“Bittersweet October. The mellow, messy, leaf-kicking, perfect pause
between the opposing miseries of summer and winter.”
– Carol Bishop Hipps
I am so enjoying this perfect pause. A calm and quiet has settled in. The whir of the air conditioning, running constantly, faithfully, is hushed. The flannel sheets have been dug out from the back of the guest closet, along with sweaters and boots and light scarves. The mornings are darker, crisper, making it ever harder to escape the draw of cozy covers as rosy sunlight peeks in.
October is a beautiful time of year in the South, and I’ve been soaking up our little slice of countryside. The palette, turning dark and dusky as vibrant greens begin fading in to amber, coral and crimson, only encourages my urge to nest. Our kitchen has been a blur of baking and braising and slow simmering dishes, with aromatic spices lighting up the whole house. Autumn is in full swing.
I almost called this recipe Apple Pie Ice Cream because the flavors are so similar; it really does taste like a creamy bite of frozen apple pie. I hesitated only because there is no “crust” element per se, although if you indulge with a big scoop atop a waffle cone, you get pretty close. Either way, this ice cream combines the sweet and spicy combination of apple, cinnamon, nutmeg and cloves, in my mind, the quintessential flavors of Fall.
I also thought I’d suggest a few things to keep in mind when making homemade ice cream. Understanding that every fridge/freezer/ice cream machine is different, it’s generally good practice to ensure the following:
- Be sure that the bowl for the ice cream machine is completely frozen. For me, that means turning the freezer down to the coldest setting, freezing the bowl at least 24 hours before I plan to make ice cream, and placing the bowl in the very back of the freezer. If you make ice cream often, and have space, I find it convenient to simply store the bowl in the freezer, so that it’s always ready to go.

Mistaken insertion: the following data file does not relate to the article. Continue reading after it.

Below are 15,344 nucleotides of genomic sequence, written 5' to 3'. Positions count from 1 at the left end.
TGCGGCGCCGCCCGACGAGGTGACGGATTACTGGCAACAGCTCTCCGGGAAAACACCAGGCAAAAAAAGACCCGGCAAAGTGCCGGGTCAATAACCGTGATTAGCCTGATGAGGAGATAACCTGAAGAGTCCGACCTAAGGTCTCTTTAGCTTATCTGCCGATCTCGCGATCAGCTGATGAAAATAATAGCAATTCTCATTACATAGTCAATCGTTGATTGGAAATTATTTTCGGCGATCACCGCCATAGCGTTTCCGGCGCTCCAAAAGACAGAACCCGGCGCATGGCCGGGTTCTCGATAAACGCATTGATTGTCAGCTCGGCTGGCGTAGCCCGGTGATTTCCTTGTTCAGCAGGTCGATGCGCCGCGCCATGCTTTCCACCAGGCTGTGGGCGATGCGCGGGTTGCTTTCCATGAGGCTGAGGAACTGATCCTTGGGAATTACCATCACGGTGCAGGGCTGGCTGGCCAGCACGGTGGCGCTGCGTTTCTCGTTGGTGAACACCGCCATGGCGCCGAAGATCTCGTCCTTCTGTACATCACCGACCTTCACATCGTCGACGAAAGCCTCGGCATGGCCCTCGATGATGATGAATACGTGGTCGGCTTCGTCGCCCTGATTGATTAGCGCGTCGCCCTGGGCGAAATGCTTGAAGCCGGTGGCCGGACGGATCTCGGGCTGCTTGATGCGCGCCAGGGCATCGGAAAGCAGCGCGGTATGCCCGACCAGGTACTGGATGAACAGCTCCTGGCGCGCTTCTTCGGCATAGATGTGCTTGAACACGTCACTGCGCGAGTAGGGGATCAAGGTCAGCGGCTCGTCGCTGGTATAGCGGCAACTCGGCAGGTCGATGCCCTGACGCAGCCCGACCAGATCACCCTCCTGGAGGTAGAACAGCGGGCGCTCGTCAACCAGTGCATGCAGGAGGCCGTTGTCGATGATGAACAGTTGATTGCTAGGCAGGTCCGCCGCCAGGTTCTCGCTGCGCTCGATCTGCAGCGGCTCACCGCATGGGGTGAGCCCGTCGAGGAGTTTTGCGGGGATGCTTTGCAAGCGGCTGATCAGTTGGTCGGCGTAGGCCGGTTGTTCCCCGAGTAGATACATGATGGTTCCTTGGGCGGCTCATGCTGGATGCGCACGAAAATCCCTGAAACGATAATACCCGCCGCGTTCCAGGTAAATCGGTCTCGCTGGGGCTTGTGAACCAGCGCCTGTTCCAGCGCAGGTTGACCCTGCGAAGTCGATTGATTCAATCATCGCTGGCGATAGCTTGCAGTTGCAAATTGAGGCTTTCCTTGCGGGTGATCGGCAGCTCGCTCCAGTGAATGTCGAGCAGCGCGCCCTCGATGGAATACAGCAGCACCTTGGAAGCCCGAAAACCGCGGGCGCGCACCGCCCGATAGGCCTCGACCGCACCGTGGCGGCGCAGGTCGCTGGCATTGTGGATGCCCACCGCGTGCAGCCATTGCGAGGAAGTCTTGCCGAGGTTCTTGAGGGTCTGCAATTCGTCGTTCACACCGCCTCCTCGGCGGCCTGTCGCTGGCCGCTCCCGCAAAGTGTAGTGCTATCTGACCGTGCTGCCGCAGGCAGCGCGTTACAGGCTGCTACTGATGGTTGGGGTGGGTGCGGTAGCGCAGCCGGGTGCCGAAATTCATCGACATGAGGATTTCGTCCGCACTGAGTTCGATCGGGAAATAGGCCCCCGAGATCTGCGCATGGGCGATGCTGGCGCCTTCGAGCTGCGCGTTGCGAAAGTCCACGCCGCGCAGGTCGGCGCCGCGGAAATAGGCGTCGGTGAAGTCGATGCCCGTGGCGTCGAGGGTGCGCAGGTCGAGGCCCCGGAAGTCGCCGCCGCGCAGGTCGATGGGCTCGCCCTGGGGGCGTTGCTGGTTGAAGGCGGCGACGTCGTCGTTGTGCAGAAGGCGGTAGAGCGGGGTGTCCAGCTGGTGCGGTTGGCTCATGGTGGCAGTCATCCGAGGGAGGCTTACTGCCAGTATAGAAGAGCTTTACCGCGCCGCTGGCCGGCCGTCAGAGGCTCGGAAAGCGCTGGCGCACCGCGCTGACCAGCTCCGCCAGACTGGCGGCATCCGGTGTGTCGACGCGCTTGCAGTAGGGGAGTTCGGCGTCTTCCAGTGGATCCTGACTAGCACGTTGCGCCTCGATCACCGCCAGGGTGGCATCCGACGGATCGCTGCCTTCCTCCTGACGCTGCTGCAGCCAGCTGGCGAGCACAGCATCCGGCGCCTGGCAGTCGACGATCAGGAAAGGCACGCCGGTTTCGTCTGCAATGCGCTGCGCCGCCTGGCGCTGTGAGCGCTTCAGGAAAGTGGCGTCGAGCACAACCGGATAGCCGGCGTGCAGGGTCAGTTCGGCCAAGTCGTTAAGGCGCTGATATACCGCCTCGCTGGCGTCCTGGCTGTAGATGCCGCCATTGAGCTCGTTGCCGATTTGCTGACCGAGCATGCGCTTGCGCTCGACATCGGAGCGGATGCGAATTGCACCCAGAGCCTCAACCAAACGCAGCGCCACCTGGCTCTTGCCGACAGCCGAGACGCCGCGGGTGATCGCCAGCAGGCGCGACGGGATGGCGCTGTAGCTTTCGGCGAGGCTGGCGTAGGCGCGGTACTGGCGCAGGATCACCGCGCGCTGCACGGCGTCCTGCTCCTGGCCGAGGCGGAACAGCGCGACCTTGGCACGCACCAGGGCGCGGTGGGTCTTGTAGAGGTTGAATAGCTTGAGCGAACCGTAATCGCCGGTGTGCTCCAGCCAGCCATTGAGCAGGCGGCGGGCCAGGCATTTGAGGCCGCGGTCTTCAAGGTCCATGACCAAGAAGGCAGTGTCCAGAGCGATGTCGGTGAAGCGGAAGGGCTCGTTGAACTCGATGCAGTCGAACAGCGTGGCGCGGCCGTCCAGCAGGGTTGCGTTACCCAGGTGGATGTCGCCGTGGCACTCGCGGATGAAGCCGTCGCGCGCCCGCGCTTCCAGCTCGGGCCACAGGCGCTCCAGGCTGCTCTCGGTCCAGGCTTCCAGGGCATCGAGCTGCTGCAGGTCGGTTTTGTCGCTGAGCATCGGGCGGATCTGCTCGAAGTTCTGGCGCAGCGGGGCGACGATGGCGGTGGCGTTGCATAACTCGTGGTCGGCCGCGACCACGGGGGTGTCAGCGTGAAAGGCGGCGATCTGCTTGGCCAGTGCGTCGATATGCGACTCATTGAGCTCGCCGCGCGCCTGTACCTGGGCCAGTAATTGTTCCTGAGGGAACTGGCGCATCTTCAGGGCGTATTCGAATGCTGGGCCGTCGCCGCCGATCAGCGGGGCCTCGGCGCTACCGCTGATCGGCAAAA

- Be sure to thoroughly chill the ice cream base and any mix-ins. I generally make sure to chill any ingredients in the fridge for at least 2 hours, and often overnight. You want the mixture(s) to be really, really cold when you begin churning.
- Take the canister out of the freezer at the last minute, and begin churning as quickly as possible. This will ensure that the container doesn’t defrost, which could lead to issues with the ice cream setting up.
- Add mix-in ingredients in the last couple of minutes of churning. I generally wait until the ice cream is basically set up before adding any caramels, nuts, chocolate etc., usually about 3-5 minutes before turning off the machine.
- Don’t over-churn. Most ice cream machines take about 20-25 minutes to churn a batch of ice cream. Continuing to churn beyond the recommended time generally won’t make the ice cream any colder or firmer in texture, as the frozen canister will begin to thaw.
- Freeze your ice cream after churning for a firmer texture. When your ice cream comes straight out of the machine, it will be soft – similar to the texture and consistency of soft-serve. Freezing the ice cream for an hour or two will create a firmer, more scoop-able texture.